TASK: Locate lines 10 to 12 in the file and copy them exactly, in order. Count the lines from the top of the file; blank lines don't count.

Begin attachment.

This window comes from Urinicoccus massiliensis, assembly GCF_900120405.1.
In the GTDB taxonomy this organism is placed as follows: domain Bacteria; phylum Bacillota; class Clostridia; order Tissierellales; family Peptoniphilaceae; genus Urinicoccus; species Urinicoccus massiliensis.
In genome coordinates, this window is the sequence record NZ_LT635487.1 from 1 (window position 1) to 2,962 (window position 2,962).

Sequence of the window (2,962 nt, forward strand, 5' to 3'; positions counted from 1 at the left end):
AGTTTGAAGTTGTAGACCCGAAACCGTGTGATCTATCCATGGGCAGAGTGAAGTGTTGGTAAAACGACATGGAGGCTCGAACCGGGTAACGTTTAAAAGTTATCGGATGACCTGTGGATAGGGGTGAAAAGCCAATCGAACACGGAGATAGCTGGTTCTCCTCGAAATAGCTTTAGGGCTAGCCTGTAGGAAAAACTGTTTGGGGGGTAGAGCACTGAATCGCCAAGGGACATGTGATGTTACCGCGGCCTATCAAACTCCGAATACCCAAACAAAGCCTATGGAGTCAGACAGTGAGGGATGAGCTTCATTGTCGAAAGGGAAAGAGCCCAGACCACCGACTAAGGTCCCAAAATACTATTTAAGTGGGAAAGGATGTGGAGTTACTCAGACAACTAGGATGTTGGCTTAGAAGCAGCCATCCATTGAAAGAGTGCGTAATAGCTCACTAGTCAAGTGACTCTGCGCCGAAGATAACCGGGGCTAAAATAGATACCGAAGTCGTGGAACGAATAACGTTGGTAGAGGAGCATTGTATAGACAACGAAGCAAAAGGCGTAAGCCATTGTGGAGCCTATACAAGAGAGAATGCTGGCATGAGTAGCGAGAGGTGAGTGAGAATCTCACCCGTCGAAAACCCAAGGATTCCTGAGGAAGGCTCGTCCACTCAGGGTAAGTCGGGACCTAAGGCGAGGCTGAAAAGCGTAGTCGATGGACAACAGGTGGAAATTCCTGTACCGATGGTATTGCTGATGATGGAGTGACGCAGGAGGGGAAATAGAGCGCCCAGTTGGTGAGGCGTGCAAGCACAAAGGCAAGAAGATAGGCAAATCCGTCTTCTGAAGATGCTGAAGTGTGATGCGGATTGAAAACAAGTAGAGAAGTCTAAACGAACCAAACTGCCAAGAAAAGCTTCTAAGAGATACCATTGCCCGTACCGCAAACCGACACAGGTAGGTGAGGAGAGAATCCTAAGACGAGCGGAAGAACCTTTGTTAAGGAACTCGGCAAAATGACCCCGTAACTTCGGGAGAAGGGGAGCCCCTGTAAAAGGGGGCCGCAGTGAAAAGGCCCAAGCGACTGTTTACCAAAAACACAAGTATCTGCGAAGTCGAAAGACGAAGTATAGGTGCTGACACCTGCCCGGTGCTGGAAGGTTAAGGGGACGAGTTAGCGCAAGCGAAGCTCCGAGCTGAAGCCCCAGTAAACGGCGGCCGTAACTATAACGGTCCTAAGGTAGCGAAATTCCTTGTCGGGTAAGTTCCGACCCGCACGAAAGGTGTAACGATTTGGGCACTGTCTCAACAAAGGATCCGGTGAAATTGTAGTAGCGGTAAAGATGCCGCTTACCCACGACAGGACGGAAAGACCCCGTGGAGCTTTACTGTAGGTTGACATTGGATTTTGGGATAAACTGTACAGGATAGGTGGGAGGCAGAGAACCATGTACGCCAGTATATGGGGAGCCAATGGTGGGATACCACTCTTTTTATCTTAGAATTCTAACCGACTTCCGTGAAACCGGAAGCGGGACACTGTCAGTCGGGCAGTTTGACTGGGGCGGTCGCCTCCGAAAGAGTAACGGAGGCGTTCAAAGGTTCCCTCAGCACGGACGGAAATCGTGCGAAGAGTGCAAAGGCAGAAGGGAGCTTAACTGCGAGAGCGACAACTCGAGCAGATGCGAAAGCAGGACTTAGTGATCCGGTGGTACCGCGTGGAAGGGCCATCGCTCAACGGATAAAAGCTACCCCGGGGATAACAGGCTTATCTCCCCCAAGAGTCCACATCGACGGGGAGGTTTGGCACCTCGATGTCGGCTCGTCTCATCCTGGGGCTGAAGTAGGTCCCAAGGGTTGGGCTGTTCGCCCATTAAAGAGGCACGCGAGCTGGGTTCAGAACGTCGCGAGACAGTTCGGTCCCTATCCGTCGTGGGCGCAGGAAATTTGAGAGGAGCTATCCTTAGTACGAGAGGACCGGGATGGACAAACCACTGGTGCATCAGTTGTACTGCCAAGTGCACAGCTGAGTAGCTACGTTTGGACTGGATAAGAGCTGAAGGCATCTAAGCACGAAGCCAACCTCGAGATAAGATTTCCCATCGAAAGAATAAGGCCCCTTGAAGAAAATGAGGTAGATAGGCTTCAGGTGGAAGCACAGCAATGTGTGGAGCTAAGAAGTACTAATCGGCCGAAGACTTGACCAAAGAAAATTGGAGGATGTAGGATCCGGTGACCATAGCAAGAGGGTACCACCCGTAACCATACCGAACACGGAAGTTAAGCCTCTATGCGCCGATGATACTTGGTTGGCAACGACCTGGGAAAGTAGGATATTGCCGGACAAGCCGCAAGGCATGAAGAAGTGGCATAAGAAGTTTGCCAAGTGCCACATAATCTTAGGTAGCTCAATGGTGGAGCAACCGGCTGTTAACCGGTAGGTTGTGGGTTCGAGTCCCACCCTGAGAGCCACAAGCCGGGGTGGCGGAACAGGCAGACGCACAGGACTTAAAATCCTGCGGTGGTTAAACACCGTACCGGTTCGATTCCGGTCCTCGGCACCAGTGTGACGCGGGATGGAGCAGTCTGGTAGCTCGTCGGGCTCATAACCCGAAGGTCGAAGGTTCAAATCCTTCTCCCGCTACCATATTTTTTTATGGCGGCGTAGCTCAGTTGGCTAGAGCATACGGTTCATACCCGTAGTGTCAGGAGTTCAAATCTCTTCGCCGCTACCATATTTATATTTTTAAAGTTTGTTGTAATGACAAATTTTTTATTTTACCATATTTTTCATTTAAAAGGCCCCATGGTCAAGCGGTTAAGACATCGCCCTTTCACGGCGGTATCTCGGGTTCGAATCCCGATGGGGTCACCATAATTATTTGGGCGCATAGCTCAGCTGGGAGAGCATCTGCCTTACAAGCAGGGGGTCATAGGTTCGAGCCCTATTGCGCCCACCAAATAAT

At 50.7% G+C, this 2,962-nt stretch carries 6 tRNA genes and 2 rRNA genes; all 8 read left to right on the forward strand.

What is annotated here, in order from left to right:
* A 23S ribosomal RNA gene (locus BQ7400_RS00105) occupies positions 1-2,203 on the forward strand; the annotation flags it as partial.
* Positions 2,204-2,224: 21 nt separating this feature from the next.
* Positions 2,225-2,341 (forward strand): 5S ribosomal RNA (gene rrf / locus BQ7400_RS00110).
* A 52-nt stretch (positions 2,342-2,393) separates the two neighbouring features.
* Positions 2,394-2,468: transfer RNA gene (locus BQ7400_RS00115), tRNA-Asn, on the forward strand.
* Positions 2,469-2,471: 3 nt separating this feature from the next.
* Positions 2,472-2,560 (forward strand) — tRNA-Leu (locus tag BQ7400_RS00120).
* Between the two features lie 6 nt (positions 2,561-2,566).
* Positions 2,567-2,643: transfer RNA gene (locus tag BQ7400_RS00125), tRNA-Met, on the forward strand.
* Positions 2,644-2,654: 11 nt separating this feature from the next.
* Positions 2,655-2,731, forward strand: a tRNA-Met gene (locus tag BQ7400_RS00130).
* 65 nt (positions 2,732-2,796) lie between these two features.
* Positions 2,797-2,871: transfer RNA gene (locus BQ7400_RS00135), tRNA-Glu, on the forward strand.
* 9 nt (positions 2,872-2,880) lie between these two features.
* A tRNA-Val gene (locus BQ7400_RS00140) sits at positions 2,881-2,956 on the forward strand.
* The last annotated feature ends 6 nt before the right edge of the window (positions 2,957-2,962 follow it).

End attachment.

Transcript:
* Positions 2,225-2,341 (forward strand): 5S ribosomal RNA (gene rrf / locus BQ7400_RS00110).
* A 52-nt stretch (positions 2,342-2,393) separates the two neighbouring features.
* Positions 2,394-2,468: transfer RNA gene (locus BQ7400_RS00115), tRNA-Asn, on the forward strand.